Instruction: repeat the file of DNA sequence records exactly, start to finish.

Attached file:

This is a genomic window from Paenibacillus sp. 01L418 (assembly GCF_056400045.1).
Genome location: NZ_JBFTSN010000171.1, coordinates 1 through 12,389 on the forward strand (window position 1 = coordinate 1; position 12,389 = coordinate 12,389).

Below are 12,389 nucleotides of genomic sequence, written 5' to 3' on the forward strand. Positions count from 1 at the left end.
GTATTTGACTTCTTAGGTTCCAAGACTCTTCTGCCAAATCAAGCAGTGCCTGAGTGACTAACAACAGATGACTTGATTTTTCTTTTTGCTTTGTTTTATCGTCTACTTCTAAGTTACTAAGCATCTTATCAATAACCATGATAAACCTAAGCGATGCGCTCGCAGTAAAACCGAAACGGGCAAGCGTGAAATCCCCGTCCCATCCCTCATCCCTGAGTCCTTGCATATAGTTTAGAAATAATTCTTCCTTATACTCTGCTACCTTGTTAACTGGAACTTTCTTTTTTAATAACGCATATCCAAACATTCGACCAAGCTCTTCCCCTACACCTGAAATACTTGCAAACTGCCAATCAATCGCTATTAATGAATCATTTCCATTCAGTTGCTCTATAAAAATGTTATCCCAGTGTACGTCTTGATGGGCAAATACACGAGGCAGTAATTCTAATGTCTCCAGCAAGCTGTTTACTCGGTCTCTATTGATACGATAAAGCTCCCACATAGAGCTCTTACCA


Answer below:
This is a genomic window from Paenibacillus sp. 01L418 (assembly GCF_056400045.1).
Genome location: NZ_JBFTSN010000171.1, coordinates 1 through 12,389 on the forward strand (window position 1 = coordinate 1; position 12,389 = coordinate 12,389).

Below are 12,389 nucleotides of genomic sequence, written 5' to 3' on the forward strand. Positions count from 1 at the left end.
GTATTTGACTTCTTAGGTTCCAAGACTCTTCTGCCAAATCAAGCAGTGCCTGAGTGACTAACAACAGATGACTTGATTTTTCTTTTTGCTTTGTTTTATCGTCTACTTCTAAGTTACTAAGCATCTTATCAATAACCATGATAAACCTAAGCGATGCGCTCGCAGTAAAACCGAAACGGGCAAGCGTGAAATCCCCGTCCCATCCCTCATCCCTGAGTCCTTGCATATAGTTTAGAAATAATTCTTCCTTATACTCTGCTACCTTGTTAACTGGAACTTTCTTTTTTAATAACGCATATCCAAACATTCGACCAAGCTCTTCCCCTACACCTGAAATACTTGCAAACTGCCAATCAATCGCTATTAATGAATCATTTCCATTCAGTTGCTCTATAAAAATGTTATCCCAGTGTACGTCTTGATGGGCAAATACACGAGGCAGTAATTCTAATGTCTCCAGCAAGCTGTTTACTCGGTCTCTATTGATACGATAAAGCTCCCACATAGAGCTCTTACCA